The recent tragic incident in Baltimore harbour dramatically underscores the need to revitalise America's ageing infrastructure and highlights infrastructure investment challenges everywhere. However, balancing the urgent need for speed with a durable long-term solution will be costly, making funding the key issue.

The challenge of infrastructure investing is not new. In 2015, the World Bank and IMF grappled with an "infrastructure gap," seeking ways to attract private investment [5]. Yet, despite near-universal agreement on the value of infrastructure, securing private funding remains elusive. This is exemplified by the poor performance of S&P's global infrastructure index, which has risen marginally since its inception despite high demand for projects.

Building infrastructure is complex, especially given the pandemic's lingering effects. Returns often hinge on public sector cooperation, leaving projects vulnerable to political uncertainty. BlackRock and others rightly recognise[6] that funding must combine public and private sources, as government debt alone cannot cover the costs. But attracting private investment means guaranteeing returns—a potentially unpopular proposition with voters.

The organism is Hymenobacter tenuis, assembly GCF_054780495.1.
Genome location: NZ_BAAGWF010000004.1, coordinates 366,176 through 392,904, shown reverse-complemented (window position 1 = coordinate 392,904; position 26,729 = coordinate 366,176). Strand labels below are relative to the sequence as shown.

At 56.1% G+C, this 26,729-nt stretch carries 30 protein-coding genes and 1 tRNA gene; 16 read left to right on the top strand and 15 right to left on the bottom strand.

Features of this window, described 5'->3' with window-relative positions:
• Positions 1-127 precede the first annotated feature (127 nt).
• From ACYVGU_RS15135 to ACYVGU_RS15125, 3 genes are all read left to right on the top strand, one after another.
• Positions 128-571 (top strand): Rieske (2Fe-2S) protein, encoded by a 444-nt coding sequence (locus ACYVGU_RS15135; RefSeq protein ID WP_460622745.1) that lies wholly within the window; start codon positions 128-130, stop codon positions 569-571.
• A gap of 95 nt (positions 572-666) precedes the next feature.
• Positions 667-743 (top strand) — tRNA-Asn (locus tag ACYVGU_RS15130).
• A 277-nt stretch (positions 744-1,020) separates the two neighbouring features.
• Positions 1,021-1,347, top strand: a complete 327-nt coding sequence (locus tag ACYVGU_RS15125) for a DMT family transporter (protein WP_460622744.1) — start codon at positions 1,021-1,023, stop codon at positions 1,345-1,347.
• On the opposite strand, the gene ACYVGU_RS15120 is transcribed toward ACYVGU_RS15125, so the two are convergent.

The Baltimore incident is a reminder that proactive infrastructure renewal is crucial. By embracing innovative solutions and cutting red tape, authorities can forge a path towards safer and more resilient infrastructure for the future.

3) A small win for large merchants: Visa & Mastercard Settle Landmark Lawsuit

On Tuesday, Visa and Mastercard announced their landmark settlement of the long-running merchant class-action lawsuit[7]. The key highlights of the settlement include a seven basis point (bps) interchange rate reduction for the next five years, clearer rules, and greater flexibility for merchants regarding point-of-sale surcharging. The agreement is the culmination of two decades of negotiations between the two sides over the fees, which have swelled to become a $100 billion-a-year business for the networks and the world’s biggest banks [8].